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Title: Non conventional sewerage in developing countries
Authors: Vines, Marcus
Issue Date: 1991
Publisher: © Marcus Vines
Abstract: This thesis reports the findings of a search of the literature on non conventional sewerage (NCS) systems in developing countries. The thesis also contains information obtained by personal communication with people and institutions having first hand experience of such systems. The opening chapter surveys the range of sanitation systems that have been implemented in low income urban areas in developing countries. It summarizes the problems associated with them, paying particular attention to those reported in connection with so-called "conventional" sewerage schemes. The various sewerage systems put forward in the literature as being unconventional are introduced. It is noted that many of them have yet to be implemented. In the second chapter the technical design of NCS systems is examined in relation to the range of design values and practices used in conventional sewerage schemes. This leads to four broad conclusions. Firstly, the primary objective of nearly all NCS design has been the reduction of costs. Secondly, NCS systems may be divided into two categories according to whether or not they incorporate interceptor tanks designed to prevent the bulk of the solids contained in excreta and sullage from entering the sewer lines. Thirdly, both NCS and conventional systems have been designed according to a wide range of specifications, although the latter appear never to have used interceptor tanks. Fourthly, there is a substantial amount of common ground between NCS and conventional design practice, and in particular between NCS designs without interceptor tanks and conventional sewerage. The third chapter reports the social, institutional and financial aspects of NCS projects, although conSiderably less information was found on these matters compared with that available on technical design. A shared feature of many systems is the emphasis on the importance of achieving a high level of community involvement in one or more of the four stages of project planning, building, maintenance and financing. The penultimate chapter focuses on NCS costs and on how successful implemented NCS systems have been. Success is defined in terms of: - how widely they have been utilized; - how well they have functioned; and - their health and other impacts. For many systems, the available information is inadequate, particularly in relation to functioning and impact. The only places where NCS appears to have been at all widely utilized are Orangi Town, a large squatter settlement near Karachi in Pakistan, and the States of Rio Grande do Norte and Sao Paulo in Brazil. The final chapter contains conclusions abcrut NCS design and about the relative success and failure achieved by the different NCS systems. Suggestions for further research are made in the light of the information gaps and the varied design, implementation and operating practices revealed during the course of the study.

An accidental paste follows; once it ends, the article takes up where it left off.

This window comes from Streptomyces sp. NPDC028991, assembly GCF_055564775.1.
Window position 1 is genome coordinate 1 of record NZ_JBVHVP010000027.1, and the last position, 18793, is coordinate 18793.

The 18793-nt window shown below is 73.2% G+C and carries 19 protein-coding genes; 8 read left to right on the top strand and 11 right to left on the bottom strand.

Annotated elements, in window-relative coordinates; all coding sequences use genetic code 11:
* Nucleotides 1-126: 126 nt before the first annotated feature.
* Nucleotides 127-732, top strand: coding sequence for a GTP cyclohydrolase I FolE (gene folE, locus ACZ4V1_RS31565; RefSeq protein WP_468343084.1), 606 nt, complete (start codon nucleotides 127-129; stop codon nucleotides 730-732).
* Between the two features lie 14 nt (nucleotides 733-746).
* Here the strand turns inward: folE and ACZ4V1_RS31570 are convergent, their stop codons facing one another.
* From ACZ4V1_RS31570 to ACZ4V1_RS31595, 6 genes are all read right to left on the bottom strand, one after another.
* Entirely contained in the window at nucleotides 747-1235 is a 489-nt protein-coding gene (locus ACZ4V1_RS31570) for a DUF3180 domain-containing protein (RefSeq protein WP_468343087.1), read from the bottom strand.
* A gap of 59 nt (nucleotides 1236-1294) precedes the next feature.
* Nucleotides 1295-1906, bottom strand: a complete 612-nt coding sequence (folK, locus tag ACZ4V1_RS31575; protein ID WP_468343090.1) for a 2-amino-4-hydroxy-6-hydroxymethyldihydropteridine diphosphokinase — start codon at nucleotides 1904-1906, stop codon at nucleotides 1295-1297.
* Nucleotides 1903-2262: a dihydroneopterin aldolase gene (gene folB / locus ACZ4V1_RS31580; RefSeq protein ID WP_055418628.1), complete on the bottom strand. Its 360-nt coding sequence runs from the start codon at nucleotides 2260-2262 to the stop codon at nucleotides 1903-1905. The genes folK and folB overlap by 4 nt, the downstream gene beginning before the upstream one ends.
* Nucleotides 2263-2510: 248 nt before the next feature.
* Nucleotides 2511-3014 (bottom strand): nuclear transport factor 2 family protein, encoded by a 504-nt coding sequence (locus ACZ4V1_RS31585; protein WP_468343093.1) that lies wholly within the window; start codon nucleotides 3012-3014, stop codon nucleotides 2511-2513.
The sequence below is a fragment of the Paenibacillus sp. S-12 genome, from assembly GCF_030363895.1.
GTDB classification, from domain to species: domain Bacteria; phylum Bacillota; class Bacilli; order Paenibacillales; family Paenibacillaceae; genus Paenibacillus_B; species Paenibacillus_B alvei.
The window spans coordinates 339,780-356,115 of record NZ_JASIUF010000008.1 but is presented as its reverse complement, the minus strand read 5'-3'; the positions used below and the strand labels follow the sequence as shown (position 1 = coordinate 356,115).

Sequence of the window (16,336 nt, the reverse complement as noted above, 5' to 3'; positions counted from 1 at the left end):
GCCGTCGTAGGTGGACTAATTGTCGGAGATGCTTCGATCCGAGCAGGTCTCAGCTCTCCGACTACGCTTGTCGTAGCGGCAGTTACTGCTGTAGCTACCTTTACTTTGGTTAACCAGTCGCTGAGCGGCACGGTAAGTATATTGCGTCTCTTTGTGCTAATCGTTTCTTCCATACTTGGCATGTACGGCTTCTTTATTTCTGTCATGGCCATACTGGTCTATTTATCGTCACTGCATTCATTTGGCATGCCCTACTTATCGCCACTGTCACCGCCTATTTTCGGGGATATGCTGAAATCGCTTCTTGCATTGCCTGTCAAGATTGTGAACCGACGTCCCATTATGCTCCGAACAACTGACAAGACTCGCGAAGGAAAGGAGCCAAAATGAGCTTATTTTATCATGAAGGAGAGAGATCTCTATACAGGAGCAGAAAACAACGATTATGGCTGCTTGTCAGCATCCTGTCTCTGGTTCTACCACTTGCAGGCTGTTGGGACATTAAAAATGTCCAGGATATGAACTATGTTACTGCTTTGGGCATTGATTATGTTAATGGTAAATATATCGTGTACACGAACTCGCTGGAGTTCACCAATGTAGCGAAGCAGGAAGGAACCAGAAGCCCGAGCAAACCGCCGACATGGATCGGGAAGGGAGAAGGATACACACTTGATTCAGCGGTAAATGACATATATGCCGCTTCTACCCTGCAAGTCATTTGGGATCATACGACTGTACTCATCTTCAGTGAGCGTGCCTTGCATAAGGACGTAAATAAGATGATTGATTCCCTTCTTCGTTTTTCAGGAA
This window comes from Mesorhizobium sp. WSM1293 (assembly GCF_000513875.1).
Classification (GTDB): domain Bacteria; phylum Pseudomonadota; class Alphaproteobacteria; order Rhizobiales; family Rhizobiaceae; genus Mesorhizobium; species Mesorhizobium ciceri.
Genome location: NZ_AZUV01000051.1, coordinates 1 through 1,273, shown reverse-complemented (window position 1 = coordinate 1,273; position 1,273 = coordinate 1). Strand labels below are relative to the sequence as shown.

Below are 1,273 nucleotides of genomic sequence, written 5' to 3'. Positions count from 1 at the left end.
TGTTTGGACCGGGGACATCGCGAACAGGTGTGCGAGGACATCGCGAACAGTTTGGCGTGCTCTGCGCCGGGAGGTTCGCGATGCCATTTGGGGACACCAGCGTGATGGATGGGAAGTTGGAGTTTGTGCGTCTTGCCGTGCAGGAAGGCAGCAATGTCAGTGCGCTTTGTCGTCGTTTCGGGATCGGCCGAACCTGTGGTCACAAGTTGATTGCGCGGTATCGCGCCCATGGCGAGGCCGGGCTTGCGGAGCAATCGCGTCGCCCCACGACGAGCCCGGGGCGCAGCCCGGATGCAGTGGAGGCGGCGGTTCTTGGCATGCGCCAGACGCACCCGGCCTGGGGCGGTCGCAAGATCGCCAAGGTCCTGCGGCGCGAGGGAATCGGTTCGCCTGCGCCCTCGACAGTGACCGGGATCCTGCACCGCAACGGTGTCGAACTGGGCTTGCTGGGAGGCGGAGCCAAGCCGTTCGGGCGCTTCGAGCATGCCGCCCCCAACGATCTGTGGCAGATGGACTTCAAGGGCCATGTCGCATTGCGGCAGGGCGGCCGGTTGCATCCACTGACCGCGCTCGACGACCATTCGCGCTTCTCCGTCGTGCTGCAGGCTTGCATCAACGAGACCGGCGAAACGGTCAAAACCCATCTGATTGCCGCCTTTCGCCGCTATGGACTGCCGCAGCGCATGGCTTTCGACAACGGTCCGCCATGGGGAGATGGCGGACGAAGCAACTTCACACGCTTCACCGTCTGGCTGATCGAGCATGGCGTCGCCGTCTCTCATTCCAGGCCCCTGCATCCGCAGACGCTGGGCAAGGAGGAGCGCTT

Description: A Master's Thesis. Submitted in partial fulfilment of the requirements for the award of Master of Philosophy of Loughborough University.
Version: Not specified
URI: https://dspace.lboro.ac.uk/2134/10815
Appears in Collections:MPhil Theses (Architecture, Building and Civil Engineering)

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